Sustainable Development for Pastoralist Women in India: Heritage, Dignity and Adaptations in Times of Rapid Change

This project builds understanding of human and cultural contexts to inform discussion of sustainable development for some of the world’s most ‘left behind’ people: women in mobile pastoralist communities in India.
Ongoing
International

The UN’s Sustainable Development Goals are framed by a global pledge to ‘leave no-one behind’: this project supports this intention for India by investigating the religious-cultural dimensions of human development for women in mobile pastoralist communities. The research team aims to illuminate the diversity of subjective ways in which women relate to the intersections between gender, nature, culture and religion in contexts of rapid agrarian change and uneven economic growth in India.


Global development studies, policy and practice have recently paid greater attention to the roles of religion and culture in shaping people’s understandings of development in the Global South, and the contributions faith actors make to development effort. However, this has tended to focus on the role of formal faith-based organisations in achieving global development goals and paid much less attention to local faith actors and communities, and the intersecting role of religion and culture on livelihood strategies and people’s relationship to the land. Although the SDGs are articulated in secular language, the realisation of each goal and associated targets must necessarily involve ‘building our understanding of human and cultural contexts and how this can help to inform practices and policies which contribute to sustainable development outcomes’.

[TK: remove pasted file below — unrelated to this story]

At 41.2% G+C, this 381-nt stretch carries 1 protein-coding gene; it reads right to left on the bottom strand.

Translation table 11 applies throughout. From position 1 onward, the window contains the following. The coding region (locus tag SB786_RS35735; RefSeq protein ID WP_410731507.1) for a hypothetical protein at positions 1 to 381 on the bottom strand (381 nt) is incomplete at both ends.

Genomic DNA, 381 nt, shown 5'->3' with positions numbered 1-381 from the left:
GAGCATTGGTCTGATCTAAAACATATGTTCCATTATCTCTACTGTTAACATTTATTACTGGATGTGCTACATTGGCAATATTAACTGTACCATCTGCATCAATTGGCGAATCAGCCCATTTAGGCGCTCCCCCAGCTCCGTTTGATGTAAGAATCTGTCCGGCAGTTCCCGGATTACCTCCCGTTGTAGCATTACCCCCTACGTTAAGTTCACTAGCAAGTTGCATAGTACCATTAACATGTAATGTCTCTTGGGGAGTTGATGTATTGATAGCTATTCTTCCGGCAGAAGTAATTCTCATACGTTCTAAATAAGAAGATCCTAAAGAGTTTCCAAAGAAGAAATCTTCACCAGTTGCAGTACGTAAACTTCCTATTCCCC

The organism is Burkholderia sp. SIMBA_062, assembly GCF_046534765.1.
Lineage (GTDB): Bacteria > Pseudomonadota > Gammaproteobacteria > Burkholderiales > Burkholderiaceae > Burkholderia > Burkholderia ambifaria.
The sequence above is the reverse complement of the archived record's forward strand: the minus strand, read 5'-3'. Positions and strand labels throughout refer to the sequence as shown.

This project focuses on one of the most socially, political and economically marginalised groups in India: pastoralist women. India’s pastoralist communities have attracted some academic interest and support from regional NGOs, but neither have adequately considered the role that pastoralists’ religious-cultural traditions play in their relationship to land and animals, how they employ this heritage to adapt to change, and its relevance to achieving sustainable development.


Principal Investigator: Professor Caroline Dyer, University of Leeds 

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